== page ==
BHCN:  You’ve got to do it for fun and if you’re doing it for the meat, then you know you’ll be getting some quality, lean meat free of all additives.
Joe: Right, and it’s meat that hasn’t been vaccinated with all kinds of antibiotics. 
BHCN: There is also the old hunter-gatherer challenge of providing food for the family. 
Joe: Yes, stay in practice, stay in tune with the ability to provide wild game as food for your family. Our education system isn’t helping either. It used to be in the west and Midwest, that’s what people did – it was a way of life and that’s changing.
BHCN: Yes, it is. If the interest in guns and hunting drops off, that will affect the game management. We know wild game will continue to procreate and will soon get over-populated. That will add to the management problems of the Fish and Wildlife department. 
Joe: It will be interesting to see what they come up with. Maybe they’ll lower the cost of the license or allow hunters to take two or maybe three deer. There are things they can do. You’re right – it will have an effect. Man is the predator for a lot of game and, if he’s not as active, the game will overpopulate. Nature has a way of dealing with that, and it’s disease.
BHCN: I wonder if the people who want to stop all hunting, and tend to value animals more than humans, will come to realize the pain and suffering they will cause wild game animals through disease and starvation.
Joe: Not only is disease a problem, but also food source. Once there are too many, that being more animals than the food source can support, then not only is starvation an issue, but also destruction of the food source overall because of overuse. I know areas where prairie dogs are so thick they devastate the grass. Also, deer and elk will be causing even more problems for farmers and ranchers by eating up all the grass and getting into their haystacks.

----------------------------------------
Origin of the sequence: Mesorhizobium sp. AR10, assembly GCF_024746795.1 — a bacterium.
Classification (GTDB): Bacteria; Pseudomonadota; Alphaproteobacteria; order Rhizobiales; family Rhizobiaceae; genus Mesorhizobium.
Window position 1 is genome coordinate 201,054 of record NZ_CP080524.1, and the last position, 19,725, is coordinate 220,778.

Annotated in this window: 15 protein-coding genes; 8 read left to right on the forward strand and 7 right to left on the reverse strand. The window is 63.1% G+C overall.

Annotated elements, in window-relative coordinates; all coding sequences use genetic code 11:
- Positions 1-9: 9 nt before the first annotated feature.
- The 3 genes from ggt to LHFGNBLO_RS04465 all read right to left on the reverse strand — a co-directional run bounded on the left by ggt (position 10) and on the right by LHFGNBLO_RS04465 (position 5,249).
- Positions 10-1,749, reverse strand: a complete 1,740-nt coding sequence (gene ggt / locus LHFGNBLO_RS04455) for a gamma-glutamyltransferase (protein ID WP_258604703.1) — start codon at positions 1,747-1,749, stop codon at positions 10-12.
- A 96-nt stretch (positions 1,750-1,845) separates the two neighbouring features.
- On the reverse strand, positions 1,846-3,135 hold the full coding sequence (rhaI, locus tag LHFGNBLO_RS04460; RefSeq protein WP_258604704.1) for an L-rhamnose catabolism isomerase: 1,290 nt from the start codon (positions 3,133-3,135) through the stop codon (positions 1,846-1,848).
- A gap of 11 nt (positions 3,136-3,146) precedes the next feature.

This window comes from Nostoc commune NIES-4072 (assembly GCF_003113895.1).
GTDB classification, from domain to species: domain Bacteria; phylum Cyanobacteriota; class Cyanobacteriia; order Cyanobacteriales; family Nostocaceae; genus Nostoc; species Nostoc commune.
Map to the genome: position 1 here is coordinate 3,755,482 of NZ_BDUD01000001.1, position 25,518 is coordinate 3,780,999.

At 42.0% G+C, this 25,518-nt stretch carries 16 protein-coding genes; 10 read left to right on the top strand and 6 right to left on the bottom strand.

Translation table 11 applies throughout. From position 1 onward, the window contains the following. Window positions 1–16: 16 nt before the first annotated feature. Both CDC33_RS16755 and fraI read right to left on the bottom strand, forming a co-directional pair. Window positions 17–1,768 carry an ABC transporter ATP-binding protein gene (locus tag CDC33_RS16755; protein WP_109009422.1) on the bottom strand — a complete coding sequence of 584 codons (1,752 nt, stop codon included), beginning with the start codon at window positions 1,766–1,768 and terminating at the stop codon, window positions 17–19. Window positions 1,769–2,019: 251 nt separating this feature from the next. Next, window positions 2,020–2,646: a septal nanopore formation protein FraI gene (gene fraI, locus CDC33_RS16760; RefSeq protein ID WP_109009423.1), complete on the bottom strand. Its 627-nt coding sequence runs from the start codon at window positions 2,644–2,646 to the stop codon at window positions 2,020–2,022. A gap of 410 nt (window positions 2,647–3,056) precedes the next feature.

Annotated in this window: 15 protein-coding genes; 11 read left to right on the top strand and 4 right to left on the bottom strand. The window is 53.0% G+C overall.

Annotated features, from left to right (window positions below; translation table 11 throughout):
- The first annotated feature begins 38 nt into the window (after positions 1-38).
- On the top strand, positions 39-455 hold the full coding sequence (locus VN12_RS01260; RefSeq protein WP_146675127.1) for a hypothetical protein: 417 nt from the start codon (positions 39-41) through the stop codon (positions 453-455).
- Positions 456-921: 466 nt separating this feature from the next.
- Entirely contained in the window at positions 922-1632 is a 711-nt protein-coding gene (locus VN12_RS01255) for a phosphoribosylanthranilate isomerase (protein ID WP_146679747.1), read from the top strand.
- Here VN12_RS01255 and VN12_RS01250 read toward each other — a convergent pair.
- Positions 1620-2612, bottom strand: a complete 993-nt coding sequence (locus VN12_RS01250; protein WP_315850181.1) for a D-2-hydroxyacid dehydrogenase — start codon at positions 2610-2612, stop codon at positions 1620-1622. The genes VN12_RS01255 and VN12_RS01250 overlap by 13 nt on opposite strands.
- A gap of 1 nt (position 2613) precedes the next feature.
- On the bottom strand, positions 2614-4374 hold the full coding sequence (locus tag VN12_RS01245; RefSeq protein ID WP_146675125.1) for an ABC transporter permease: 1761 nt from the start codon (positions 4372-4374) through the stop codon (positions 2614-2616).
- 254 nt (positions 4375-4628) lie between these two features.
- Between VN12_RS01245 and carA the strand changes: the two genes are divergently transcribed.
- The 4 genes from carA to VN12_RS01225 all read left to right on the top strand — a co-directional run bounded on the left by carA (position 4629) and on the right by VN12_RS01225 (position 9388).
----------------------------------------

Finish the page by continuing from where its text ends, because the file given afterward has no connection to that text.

BHCN: I went to Billings yesterday and saw that the prairie dogs are up and out, even though snow is covering all the ground around their dens. 
Joe: Yes, any little bit of sunshine and they’re up and out.
BHCN: What do they have to eat when the snow is covering everything?
Joe: They probably have stuff down in their burrows, but they do forage around and will eat about anything, even sagebrush if they have to.
BHCN: When they’re out foraging, they’re more vulnerable to hawks, foxes and coyotes. That brings to mind another area where our society has brought about a decrease resulting in possible overpopulation – the fur-bearing animals we used to trap. The fur market has dropped and the push to ban most all trapping has really decreased the number of trappers who are out now. It just doesn’t pay to be a trapper anymore and it’s a very difficult, physically demanding profession.  
Joe: That’s’ right and, like you said, there’s no money in it. Like the gun shows, the trappers are just disappearing. It’s a lost skill our society seems to be working hard to get rid of.
BHCN: Trapping requires hard work to get any rewards.
Joe: Man has gotten to the point where they don’t want to work that hard to make their money and have become more reliant on the computer.
BHCN:  Joe, we’ve got to end on that comment. I don’t see how we’re going to reverse the trends we’ve talked about. I guess we’ll just have to enjoy what we have and pray society comes to its senses before we destroy the very animals we claim to care about.  
Joe: You’re right about that. Talk to you next week.